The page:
Though the family now had the money, friends were on edge as the family waited for two livers. The fundraising "almost seemed like the easy part," Bruick said.
The family was told both boys would have a transplant by the time they turned 2. But Jake received his in August 2011, two months before he turned 3. And Luke had to wait almost another year, finally getting his in June 2012 a few months out from turning 4.
It was a nerve-wracking time, but Robyn said she is glad that there was a gap in between the two procedures because both boys needed a lot of care afterward.
"When we went in for the first transplant we were very nervous," she said. "The second one felt like we had finally just ran across the finish line."
"It's like the weight of the world being lifted off you," she added.
After the surgery, the family faced another dilemma when Jake developed post transplant lymphoproliferative disorder, a disease similar to cancer that is driven by the Epstein-Barr virus.
As a result, he had to go to chemotherapy treatments every Friday for three months last year, Robyn said. He continues to have regular visits with an oncologist, but overall he is healthy.
Bruick said now that the boys are a little older and more developed, Jake has become "a spitfire" who willingly shows off his scar, while Lucas is "methodical" and doesn't like to talk about "the organ."
"It's such a difference to see them now," Bruick said. "Before their transplants, they were a little developmentally behind. Now they're walking, talking as quickly as other kids."
Bruick said she is impressed with the way Robyn and Scott have handled everything, calling them "pillars of strength."
Dr. Alonso added that the Swansons are inspirational for other families with children who need transplants.
"They're both doing beautifully now," she said of Jake and Luke. "The way that the family is managing their ongoing medical care and their different problems ... it's so encouraging and gives hope to other families."
Despite their joy that two livers were made available, the whole experience has been bittersweet for Robyn and Scott. While they couldn't reveal any details about the donors, both parents teared up as they talked about the gift of life two strangers gave their children.
"It's been difficult for me, I have to say," Robyn said, adding that so far she has only exchanged letters with the donors' families. "You're so excited and so happy to have this blessing for you, but the reality of it is the other family is having the worst time of their life. How do you properly say thank you? I don't even know what to say."
Robyn said it was important for her to know the donors' birthdays, so she could remember them then and not just on the day they died. She has also received photos of the donors to put a face with their name.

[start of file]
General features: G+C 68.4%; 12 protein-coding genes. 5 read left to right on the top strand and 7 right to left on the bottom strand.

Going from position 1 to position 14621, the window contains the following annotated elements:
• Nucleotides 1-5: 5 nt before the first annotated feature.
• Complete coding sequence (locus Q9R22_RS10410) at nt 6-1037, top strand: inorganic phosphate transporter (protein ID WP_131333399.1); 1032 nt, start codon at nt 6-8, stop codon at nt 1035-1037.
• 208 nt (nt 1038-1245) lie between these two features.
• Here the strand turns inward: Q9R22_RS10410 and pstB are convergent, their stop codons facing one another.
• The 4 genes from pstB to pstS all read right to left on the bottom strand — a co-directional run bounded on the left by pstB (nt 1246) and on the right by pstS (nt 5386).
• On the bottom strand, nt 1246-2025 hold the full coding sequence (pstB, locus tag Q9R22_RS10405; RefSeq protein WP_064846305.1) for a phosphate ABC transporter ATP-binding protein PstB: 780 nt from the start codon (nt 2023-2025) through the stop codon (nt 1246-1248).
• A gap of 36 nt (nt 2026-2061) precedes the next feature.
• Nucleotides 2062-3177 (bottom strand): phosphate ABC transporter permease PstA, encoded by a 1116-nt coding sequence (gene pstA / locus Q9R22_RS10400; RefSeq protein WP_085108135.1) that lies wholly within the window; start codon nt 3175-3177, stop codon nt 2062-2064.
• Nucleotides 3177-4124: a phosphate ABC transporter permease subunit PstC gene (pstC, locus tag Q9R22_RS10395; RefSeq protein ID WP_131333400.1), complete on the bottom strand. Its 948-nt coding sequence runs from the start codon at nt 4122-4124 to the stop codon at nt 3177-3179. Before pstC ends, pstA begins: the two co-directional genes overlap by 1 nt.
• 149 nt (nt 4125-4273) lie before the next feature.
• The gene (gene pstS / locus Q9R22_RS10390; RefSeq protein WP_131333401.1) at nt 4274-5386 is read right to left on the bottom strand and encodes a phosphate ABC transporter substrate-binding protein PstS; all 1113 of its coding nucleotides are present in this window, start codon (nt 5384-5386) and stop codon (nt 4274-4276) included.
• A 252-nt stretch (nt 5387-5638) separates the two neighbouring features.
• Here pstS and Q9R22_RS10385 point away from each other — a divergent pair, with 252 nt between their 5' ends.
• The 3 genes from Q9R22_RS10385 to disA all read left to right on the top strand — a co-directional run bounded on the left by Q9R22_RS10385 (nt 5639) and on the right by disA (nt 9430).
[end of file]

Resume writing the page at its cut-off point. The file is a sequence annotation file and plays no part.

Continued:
"It's obviously a wonderful thing that this (donor) program even exists. It's a miracle. and I'm extremely grateful for it," Scott said. "But it's a serious loss, and heartache, for another family. So in some ways I feel almost guilty or selfish."
Robyn said one of the families has expressed interest in meeting the boys, but for now she is taking things slow. Telling Jake and Luke about the donors will be "a whole other hurdle" they'll have to face later in life, she said, because they don't fully understand what happened yet.
According to Donate Life Illinois, more than 300 people in need of a transplant died while waiting in 2012.
"The very good thing is not a lot of children die (waiting)," said Dave Bosch, director of communications at Gift of Hope Organ & Tissue Donor Network. "The problem is with more and more children seeming to be in need of a transplant, the likelihood of a child dying increases."
While Illinois' change in 2006 to a "first-person consent" registry, in which the family can't overrule the donor's decision, has been helpful, Alonso said there are still improvements that can be made regarding the organ transplant program.
"Any policies or initiatives that would help to get children transplanted faster would be so important," she said. "Every month that they wait for their transplant ... is just time they're missing in their cognitive development and their physical growth. It takes so much longer for them to catch up than it takes for them to get behind."
The Swansons said there are many misconceptions regarding the organ donation process, and they urge anyone interested in becoming a donor to research the program and tell their families of their decision.
"Giving the gift of life is the biggest gift, the most altruistic gift, the most unselfish gift that you could ever give, ever," Robyn said. "I think it's important if you feel that way that you tell as many people that are close to you as possible so they feel comfortable."